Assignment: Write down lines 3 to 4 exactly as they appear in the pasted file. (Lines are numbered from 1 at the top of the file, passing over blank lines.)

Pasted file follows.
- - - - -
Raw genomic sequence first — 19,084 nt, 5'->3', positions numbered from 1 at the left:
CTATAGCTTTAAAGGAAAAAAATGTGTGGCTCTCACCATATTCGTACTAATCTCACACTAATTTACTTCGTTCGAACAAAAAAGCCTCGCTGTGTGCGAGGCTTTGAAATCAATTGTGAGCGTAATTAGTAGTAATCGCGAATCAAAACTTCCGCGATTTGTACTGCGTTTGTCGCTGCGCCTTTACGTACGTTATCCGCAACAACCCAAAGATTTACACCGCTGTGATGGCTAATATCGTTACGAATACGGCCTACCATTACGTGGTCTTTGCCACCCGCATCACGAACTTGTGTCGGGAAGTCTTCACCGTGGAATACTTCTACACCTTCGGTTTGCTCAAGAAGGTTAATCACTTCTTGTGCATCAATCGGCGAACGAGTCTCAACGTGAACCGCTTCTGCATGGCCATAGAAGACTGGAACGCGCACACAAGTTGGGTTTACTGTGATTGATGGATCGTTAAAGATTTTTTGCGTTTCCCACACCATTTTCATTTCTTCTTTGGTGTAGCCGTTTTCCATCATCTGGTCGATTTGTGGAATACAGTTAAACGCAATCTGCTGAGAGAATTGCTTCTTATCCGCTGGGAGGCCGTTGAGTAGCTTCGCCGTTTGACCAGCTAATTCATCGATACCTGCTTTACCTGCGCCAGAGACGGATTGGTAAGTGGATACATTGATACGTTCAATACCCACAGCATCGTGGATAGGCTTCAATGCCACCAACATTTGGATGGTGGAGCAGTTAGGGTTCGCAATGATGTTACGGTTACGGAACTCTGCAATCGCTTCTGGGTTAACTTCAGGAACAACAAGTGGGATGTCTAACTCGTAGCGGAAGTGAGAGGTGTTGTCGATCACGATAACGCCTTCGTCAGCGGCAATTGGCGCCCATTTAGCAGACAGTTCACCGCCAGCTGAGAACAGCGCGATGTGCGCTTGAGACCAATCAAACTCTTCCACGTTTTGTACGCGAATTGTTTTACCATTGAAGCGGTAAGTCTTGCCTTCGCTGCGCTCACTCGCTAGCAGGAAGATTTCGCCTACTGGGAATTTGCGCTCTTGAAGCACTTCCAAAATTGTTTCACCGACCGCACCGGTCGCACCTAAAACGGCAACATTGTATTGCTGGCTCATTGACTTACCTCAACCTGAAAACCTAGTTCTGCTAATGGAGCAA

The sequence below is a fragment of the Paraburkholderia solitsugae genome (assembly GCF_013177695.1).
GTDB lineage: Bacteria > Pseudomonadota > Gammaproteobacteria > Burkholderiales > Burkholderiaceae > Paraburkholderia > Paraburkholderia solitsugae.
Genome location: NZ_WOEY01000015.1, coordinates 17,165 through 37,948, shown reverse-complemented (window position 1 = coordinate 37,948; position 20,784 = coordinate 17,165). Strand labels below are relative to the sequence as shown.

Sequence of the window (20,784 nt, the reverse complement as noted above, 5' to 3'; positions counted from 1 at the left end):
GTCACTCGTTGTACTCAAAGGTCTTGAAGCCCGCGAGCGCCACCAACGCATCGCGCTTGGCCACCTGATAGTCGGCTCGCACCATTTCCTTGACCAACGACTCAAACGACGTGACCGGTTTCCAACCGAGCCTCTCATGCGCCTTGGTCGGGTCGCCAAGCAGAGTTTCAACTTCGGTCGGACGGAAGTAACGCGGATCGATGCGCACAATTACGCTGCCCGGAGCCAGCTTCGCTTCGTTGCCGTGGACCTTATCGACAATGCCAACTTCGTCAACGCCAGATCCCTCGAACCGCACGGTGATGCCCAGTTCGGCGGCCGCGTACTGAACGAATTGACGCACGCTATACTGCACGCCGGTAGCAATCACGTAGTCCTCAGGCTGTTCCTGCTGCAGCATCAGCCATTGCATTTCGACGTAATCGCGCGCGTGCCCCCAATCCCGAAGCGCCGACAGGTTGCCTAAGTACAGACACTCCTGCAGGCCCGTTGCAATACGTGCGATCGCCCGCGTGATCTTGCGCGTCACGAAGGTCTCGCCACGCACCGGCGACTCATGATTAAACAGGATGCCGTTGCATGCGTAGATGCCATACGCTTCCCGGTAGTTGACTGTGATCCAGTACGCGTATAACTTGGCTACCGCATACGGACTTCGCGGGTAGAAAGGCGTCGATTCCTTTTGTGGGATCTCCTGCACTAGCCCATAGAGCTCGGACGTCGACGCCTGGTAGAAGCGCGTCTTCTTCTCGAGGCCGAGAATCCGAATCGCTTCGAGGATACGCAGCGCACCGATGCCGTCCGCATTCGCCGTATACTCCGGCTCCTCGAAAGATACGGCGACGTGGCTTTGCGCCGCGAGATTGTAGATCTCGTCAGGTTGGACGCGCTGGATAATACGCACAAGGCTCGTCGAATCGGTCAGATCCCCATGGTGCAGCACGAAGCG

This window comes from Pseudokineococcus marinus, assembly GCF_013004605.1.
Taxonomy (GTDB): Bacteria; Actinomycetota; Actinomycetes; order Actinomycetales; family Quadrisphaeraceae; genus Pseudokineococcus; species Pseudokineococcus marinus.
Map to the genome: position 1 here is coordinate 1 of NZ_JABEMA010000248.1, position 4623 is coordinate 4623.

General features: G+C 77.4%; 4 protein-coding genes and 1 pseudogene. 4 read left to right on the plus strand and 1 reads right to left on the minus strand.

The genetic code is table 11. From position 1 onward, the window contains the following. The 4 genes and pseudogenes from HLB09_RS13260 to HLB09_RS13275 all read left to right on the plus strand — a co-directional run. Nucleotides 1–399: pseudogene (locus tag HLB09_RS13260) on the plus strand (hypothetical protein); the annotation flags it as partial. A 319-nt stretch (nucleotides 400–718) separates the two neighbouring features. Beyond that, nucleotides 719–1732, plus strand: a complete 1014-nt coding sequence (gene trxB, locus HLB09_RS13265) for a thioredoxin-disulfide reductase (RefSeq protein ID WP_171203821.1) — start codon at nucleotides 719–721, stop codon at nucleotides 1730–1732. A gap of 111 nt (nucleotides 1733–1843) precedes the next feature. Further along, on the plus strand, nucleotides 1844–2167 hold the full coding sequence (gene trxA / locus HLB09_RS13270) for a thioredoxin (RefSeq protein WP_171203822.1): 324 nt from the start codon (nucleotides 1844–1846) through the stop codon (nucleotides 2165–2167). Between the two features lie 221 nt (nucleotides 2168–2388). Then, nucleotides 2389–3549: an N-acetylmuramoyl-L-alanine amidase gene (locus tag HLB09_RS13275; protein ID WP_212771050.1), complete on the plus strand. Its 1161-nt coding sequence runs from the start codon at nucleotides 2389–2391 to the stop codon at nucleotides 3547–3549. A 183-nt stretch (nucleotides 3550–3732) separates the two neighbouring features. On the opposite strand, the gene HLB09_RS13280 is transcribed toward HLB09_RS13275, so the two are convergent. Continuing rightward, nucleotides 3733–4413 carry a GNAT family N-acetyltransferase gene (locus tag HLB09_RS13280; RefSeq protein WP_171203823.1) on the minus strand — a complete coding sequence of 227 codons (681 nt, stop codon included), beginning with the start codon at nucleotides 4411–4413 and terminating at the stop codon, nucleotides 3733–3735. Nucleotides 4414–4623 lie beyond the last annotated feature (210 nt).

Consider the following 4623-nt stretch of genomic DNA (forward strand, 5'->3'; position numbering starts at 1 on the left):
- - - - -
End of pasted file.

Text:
The sequence below is a fragment of the Paraburkholderia solitsugae genome (assembly GCF_013177695.1).
GTDB lineage: Bacteria > Pseudomonadota > Gammaproteobacteria > Burkholderiales > Burkholderiaceae > Paraburkholderia > Paraburkholderia solitsugae.